Wednesday July 6th 2022

Keep citizen journalism alive!



RETURNING – Chapter 8: Sweet & Sour


As our little family walked towards Lake and Bloomington, two other forces started to move. On 17th, the evening crew began to disperse towards the corners that their regular customers knew well. And from a small house deep in the swale near 24th, an elderly woman wrapped a colorful shawl around her neck and stepped out into the night wind.

Angel and Luz had met at the San Miguel Bakery six years before, when it was still located in the old People”™s Bakery spot near Bloomington. The People”™s Bakery had made the Guinness Book of World Records for making the World”™s Largest Dog Biscuit, and Luz”™ Uncle Jaime was running the bakery the day they met.

St. Michael the Archangel of pan dulce and tres leches had moved two blocks east to a larger place, and on this cold night, the aroma given off caught little Angelito”™s nose.

“Mami, papi,” he said. “Tengo hambre. Can I have a concha, please?”

Luz and Angel had not planned on stopping at the bakery, but they realized that none of them had eaten dinner. As they walked through the doors into the warmth and scent of fresh bread, a skinny man in a hoodie brushed past them, bumping Angel with his arm.

“Excuse me,” Angel said.

“Whatever,” the man said.

His face was hidden by his large hoodie. Angel watched him walk across the street to the empty lot on the corner. There”™s something off about that guy, he thought. His voice sounded more like a dog barking than a human.

Little Angelito changed his mind three times before he settled on a large roll with red sprinkles. Luz grabbed one of the cakes with nuts, and Angel settled on a plain roll. He didn”™t feel like eating anything sweet.

When they left the bakery, the man in the hoodie was back on the corner, talking in low tones with a man wearing a black and purple letter jacket with not letter. Together, they blocked the way for them to cross Lake Street.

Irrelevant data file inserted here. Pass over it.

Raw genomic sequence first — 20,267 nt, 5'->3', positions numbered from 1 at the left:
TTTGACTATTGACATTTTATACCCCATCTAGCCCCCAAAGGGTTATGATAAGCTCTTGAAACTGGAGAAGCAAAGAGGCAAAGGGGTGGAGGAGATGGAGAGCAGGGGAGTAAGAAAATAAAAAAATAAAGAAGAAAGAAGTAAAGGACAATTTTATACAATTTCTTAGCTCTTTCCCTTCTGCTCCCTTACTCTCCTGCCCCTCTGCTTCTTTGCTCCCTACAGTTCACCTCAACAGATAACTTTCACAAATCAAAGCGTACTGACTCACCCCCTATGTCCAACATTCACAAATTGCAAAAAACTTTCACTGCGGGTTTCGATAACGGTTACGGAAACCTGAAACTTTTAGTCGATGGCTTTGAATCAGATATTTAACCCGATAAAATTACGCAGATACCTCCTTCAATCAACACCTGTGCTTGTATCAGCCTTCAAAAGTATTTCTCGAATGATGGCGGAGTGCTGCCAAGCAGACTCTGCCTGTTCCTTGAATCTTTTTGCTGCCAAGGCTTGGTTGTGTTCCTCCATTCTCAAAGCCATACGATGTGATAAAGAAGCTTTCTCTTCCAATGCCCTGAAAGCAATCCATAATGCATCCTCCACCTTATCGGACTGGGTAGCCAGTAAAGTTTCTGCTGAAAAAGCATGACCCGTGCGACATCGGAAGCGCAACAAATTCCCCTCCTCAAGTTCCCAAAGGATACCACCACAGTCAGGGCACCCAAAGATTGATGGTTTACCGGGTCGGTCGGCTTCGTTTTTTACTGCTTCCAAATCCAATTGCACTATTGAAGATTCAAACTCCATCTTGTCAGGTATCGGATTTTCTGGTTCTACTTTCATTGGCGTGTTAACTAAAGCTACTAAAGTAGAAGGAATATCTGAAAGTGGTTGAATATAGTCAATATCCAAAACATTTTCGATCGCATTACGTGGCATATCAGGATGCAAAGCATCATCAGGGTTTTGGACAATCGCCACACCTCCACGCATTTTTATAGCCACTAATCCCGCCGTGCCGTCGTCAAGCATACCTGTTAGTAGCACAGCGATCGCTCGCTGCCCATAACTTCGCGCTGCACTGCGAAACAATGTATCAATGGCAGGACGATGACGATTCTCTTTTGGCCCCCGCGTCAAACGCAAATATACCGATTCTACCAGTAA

“Excuse us,” Luz said. “We just want to cross.”“So go ahead and cross,” the man in the letter jacket said. “Nobody”™s stopping you.”Neither man moved out of the way, so Angel said:

“C”™mon man, my little boy just got new shoes. We don”™t want him to step in all that slush and dirt. Just move over a bit.”

Both men moved toward Angel until they were less than a foot from his face. Angel knew he had seen the man in the letter jacket out selling before. He didn”™t recognize the other man, whose face was still mostly hidden by his hoodie pulled tight.

But Luz did recognize him. It was his eyes, and the little scar just above his lip. It was him. It was them. It was the same man and the same evil force that had haunted her and Angel six years ago; it was the same face that had violated here many years before that. She had heard that he was sent to prison for a long spell; but there he was, blocking the way of the two men she loved.

She picked up Angelito in her arms and grabbed Angel”™s arm.

“C”™mon, mi amor,” she said. “We”™ll just go this way.”

The man in the letter jacket laughed and said, “Yeah, mi amor, better do what the woman says.” The man in the hoodie just snorted, a sound that shook Angel.

They started walking down Lake Street fast. Angel fought the desire to turn and look at the two men. He wanted to make sure he could identify them, but he knew that looking at them right now was not a smart thing to do.

Meanwhile, the older woman had reached 27th and Bloomington. She stopped in front of the Mercy Center to catch her breath. Why am I doing this? she thought. Just then, the siren started up at the fire station kitty corner across the street. The harsh noise startled her, and she realized that she needed to keep walking south. Her life was needed there.

To be continued..

Leave a Reply

Copyright © 2022 Alley Communications - Contact the alley